Mark O'Mara says we all need to work together to make sure the tension between police and African-Americans doesn't result in more tragedies
August 18, 2014 -- Updated 2006 GMT (0406 HKT)
Pepper Schwartz asks why young women are so entranced with Kardashian, who's putting together a 352-page book of selfies
August 13, 2014 -- Updated 2308 GMT (0708 HKT)
Michael Friedman says depression does not discriminate, cannot be bargained with and shows no mercy.
August 12, 2014 -- Updated 1251 GMT (2051 HKT)
Mary Allen says because of new research and her own therapy, she no longer carries around the fear of her mother, which had turned into a generalized fear of everything
August 12, 2014 -- Updated 1959 GMT (0359 HKT)
Gilbert Gottfried says the comedian was most at home on the comedy club stage, where he was generous to his fellow stand-up performers
August 12, 2014 -- Updated 2054 GMT (0454 HKT)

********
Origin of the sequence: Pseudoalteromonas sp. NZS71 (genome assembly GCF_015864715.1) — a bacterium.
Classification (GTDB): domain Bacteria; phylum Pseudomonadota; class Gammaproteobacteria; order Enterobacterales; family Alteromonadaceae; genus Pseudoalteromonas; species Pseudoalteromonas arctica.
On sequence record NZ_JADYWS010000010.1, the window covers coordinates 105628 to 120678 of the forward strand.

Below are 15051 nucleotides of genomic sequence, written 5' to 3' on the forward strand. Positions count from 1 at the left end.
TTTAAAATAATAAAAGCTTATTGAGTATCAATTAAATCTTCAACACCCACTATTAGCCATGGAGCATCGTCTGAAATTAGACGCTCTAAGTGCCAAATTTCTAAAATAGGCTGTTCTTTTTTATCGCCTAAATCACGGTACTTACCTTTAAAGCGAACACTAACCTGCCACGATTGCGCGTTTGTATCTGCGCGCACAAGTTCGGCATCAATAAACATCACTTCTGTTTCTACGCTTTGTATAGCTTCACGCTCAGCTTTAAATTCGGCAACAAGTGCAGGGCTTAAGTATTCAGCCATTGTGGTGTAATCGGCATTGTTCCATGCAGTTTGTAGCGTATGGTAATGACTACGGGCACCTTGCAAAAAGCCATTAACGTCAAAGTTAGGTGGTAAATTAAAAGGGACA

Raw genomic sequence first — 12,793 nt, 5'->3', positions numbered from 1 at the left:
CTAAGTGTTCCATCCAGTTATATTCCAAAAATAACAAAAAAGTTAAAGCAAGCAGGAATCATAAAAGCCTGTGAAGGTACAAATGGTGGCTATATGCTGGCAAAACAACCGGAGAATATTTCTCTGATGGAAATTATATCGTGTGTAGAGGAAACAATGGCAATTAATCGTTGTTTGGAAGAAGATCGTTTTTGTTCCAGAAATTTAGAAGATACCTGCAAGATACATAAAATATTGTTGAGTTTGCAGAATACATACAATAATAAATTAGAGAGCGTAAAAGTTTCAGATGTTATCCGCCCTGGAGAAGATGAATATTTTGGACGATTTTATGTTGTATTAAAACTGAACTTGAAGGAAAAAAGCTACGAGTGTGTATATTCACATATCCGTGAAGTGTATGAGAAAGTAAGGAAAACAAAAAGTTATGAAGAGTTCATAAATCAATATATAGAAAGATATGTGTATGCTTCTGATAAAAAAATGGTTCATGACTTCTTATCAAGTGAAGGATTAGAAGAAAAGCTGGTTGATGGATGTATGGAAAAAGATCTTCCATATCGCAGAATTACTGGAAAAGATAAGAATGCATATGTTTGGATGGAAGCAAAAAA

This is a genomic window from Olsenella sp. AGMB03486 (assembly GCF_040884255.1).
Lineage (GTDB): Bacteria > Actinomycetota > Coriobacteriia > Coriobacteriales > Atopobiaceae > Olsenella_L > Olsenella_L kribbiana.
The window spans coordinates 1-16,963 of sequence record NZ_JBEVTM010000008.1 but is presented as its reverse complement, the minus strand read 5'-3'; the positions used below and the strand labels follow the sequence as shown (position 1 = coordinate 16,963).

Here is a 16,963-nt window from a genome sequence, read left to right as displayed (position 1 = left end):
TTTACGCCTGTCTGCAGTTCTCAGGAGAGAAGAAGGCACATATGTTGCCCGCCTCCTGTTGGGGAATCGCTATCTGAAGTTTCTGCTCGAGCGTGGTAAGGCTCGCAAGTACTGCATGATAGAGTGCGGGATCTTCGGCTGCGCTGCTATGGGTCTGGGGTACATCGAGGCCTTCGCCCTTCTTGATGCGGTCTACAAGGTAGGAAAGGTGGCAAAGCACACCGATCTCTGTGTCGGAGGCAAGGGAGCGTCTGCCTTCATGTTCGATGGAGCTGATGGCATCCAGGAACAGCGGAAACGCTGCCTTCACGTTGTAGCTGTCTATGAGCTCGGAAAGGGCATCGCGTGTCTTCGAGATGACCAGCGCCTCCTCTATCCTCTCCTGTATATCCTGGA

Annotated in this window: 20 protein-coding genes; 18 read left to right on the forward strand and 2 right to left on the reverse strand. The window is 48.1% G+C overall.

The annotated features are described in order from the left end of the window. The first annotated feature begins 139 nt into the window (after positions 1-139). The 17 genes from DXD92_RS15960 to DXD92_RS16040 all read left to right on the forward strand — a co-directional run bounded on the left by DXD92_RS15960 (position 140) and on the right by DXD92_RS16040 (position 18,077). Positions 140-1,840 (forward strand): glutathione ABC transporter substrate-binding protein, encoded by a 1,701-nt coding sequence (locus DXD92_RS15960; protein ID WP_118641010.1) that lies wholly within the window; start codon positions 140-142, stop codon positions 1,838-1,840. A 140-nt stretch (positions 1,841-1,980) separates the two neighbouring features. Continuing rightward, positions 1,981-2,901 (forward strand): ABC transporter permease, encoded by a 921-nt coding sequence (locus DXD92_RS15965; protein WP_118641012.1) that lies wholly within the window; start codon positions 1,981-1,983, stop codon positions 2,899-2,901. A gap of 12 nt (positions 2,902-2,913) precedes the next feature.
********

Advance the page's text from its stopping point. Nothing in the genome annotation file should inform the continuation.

Iris Baez, whose son was killed by an illegal police chokehold, says there must be zero tolerance for police who fatally shoot or otherwise kill unarmed people such as Michael Brown
August 12, 2014 -- Updated 1246 GMT (2046 HKT)
Maria Cardona says as he seeks a path to the presidency, the Kentucky Senator is running from his past stated positions. But voters are not stupid--and they know how to use the internet
August 13, 2014 -- Updated 0219 GMT (1019 HKT)
Gene Seymour says the shock at the actor and comedian's death comes from its utter implausibility. For many of us over the last 40 years or so, Robin Williams was an irresistible force of nature that nothing could stop.
August 12, 2014 -- Updated 1951 GMT (0351 HKT)
Soledad O'Brien says the story of two veterans told in a documentary airing on CNN shows the challenges resulting from post-traumatic stress
August 12, 2014 -- Updated 1525 GMT (2325 HKT)
LZ Granderson says we must not surrender to apathy about the injustice faced by African Americans
ADVERTISEMENT